“Is this article consistent with the latest thinking and knowledge in science?”
“Would experts in this field endorse the main message of this article?”
These are the types of questions our “feedbacks” are designed to answer. If the feedback is positive, you can generally assume the information you’re reading is of high credibility. If it’s negative, however, you may want to read with extra care and attention — some of the information contained and conclusions reached are not consistent with science.
National Geographic accurately covers research pointing to slower-moving hurricanes
in National Geographic, by Craig Welch
"This is an important topic and the article explains the new research findings clearly... Highlighting how this result about slowing storms is consistent across two studies that employ very different methodologies further helps convey to the public how we try to use multiple lines of evidence to understand how our world works and how it may chance in the future."
— 08 Jun 2018
New York Times story accurately describes Rio Grande’s climate context
in The New York Times, by Henry Fountain
"The issue of water resource management in the western US and how it fits within a changing climate is extremely complex and spans many disciplines from climatology to hydrology to city planning to population dynamics, and so on. This article does a nice job presenting the very basics of the climate science involved and tying the greater changes to the personal stories of people in the region."
— 31 May 2018
Wall Street Journal commentary grossly misleads readers about science of sea level rise
in The Wall Street Journal, by Fred Singer
"The article has almost nothing to do with the modern state of sea-level science. The author tries to call into question that global warming causes sea-level rise, and does so by cherry-picking a short segment of data from 1915-1945, a time when data quality is poor and the warming signal small—a bizarre approach that could never pass scientific peer review and is apparently aimed at misleading a lay audience."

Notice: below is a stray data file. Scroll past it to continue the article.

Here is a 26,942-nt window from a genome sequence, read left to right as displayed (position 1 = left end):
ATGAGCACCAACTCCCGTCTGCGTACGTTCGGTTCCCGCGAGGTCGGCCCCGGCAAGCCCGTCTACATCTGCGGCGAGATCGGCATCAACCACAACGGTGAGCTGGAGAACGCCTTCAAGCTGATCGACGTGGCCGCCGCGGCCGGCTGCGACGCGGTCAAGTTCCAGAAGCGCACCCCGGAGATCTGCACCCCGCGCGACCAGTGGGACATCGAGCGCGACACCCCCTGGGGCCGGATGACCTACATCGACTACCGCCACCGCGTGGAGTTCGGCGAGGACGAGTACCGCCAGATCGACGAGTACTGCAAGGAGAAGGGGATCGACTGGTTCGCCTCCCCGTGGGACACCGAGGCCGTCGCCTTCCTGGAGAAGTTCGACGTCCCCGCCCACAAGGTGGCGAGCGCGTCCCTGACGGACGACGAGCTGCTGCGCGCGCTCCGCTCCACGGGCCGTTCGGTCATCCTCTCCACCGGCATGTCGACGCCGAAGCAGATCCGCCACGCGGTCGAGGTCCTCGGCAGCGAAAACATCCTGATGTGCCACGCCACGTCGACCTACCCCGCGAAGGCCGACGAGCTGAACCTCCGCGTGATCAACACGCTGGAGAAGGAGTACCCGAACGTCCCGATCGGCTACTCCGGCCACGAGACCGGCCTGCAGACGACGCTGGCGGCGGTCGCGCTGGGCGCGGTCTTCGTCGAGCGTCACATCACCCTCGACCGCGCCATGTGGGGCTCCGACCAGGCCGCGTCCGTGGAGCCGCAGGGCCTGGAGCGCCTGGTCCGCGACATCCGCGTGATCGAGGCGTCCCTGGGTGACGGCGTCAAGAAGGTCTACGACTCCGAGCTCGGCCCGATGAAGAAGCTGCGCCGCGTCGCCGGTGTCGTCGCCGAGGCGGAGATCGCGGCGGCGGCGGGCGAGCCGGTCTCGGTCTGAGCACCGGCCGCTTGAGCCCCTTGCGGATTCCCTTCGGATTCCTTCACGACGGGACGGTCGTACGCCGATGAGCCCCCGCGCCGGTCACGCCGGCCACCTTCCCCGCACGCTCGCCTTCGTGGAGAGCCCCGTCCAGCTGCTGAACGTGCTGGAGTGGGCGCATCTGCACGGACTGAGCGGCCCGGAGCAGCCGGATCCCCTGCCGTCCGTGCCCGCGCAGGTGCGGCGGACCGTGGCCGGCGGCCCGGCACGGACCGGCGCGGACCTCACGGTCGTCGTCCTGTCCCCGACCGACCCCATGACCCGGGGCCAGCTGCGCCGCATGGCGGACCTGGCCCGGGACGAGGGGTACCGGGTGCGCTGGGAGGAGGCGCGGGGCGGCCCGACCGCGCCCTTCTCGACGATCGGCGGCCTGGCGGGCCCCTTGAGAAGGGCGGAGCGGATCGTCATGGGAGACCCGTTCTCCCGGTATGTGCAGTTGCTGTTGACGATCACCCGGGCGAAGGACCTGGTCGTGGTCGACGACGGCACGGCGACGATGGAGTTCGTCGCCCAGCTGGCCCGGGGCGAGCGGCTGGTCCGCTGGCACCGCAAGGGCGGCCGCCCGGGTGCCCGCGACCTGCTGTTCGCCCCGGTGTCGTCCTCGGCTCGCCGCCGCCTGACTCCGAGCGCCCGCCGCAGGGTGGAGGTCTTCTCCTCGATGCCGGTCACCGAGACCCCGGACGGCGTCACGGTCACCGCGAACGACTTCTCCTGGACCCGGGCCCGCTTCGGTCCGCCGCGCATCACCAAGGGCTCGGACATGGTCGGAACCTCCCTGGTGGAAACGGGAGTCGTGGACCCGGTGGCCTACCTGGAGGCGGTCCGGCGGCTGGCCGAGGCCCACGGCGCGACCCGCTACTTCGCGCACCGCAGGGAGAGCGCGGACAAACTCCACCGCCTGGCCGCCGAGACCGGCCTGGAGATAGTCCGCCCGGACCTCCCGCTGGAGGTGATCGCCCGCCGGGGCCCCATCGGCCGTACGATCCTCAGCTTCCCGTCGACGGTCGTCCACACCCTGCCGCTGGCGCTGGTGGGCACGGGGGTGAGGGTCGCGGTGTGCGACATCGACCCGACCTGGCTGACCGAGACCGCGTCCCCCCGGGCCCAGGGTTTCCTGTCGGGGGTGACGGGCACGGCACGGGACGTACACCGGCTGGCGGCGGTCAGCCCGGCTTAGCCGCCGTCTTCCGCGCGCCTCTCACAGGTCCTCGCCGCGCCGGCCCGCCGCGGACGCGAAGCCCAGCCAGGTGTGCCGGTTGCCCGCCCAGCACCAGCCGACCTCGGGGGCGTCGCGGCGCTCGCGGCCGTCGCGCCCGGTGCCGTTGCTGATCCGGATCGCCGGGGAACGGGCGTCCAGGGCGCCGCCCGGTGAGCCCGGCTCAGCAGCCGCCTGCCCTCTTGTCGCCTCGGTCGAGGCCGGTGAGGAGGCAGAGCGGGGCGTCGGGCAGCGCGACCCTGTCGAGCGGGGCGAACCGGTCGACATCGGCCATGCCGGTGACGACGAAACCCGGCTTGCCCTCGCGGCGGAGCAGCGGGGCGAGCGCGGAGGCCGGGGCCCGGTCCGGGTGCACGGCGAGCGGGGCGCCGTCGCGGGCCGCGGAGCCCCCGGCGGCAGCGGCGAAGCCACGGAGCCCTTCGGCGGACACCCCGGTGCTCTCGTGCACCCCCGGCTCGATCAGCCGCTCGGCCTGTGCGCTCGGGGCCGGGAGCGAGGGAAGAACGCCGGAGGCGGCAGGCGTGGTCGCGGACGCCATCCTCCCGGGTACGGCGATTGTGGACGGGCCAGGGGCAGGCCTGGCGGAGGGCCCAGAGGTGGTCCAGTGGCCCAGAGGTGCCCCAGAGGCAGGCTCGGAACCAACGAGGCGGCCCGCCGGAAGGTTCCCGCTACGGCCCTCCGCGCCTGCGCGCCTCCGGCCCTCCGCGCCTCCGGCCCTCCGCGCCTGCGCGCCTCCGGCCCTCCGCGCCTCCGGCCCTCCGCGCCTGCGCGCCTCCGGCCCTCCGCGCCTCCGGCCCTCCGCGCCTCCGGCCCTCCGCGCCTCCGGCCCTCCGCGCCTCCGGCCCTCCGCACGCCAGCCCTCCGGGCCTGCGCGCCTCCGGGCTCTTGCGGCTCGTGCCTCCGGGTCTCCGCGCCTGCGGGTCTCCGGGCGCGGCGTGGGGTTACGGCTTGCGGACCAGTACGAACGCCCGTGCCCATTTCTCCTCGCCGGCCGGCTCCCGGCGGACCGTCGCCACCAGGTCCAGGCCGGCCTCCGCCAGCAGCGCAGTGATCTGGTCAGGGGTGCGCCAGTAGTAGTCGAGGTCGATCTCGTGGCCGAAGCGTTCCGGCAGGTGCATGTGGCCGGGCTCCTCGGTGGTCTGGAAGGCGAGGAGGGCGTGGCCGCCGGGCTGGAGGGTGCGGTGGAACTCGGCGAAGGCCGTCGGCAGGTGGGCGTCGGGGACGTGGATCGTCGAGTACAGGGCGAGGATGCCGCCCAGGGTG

— 18 May 2018
Business Insider highlights health impacts of climate change, but some aspects are misleading
in Business Insider, by Kevin Loria
"The article draws attention to the high CO2 at present and the health risks of climate change, but it gives the incorrect impression that breathing CO2 directly is a major cause of concern. The most important health effects of climate change—heat stress, vector-borne diseases, air pollution, access to food and water, severe storms, displacement—do get some discussion here."
— 15 May 2018
The Australian’s coverage of Great Barrier Reef study creates perception that scientists are divided
in The Australian, by Graham Lloyd
"The Australian chooses to present a mixed message on this story when the science is extremely clear. The title and quote from Prof. Kaempf do not represent the views of the broader scientific community."
— 22 Apr 2018
Investor’s Business Daily editorial misrepresents study to claim plants will prevent dangerous climate change
in Investors' Business Daily, by Anonymous
"Our nitrogen study does not detract from the urgency of the climate problem, nor the unequivocal evidence of the role of carbon pollution in causing global climate change. The climate threat is clear and present and we must solve it rapidly by reducing emissions and capturing existing CO2 from the atmosphere."
— 12 Apr 2018
Washington Post accurately covers permafrost study, albeit under a somewhat sensational headline
in The Washington Post, by Chris Mooney
The article accurately described a study indicating that more of the carbon released from thawing permafrost will be released as methane and provided context on its overall implications by quoting comments from two other researchers. The article’s headline, however, may mislead readers through the use of the sensational phrase “the Arctic’s carbon bomb”, which calls to mind a catastrophic, explosive release of greenhouse gas.
— 22 Mar 2018
Financial Post publishes misleading opinion that misrepresents science of polar bears’ plight
in Financial Post, by Susan Crockford
"The article is composed of misstatements. These are either based upon the author’s apparent lack of understanding of the ecological and geophysical situations, or intent to mislead readers."
— 02 Mar 2018
New satellite measurements show sea level rise is accelerating, as CNN accurately reports
in CNN, by Brandon Miller
"Global geological sea-level data, data from tide gauge and now satellite data all show that the rate of sea level rise is accelerating. These accelerations in sea level is a cause for great concern."
— 15 Feb 2018
National Geographic video of starving polar bear should have clarified uncertain link to climate change
in National Geographic, by Sarah Gibbens
"The article contains valid information on the devastating consequences of climate change on polar bears. The only problem as I see it is that the article presents (implicitly) that the polar bear in the video is dying as a consequence of climate change and from not finding enough food due to lack of sea ice..."
— 17 Jan 2018
 Note: These feedbacks do not constitute endorsements of the author’s political or economic ideology, rather they are assessments of the scientific foundations and reasoning of the argumentation contained within each article.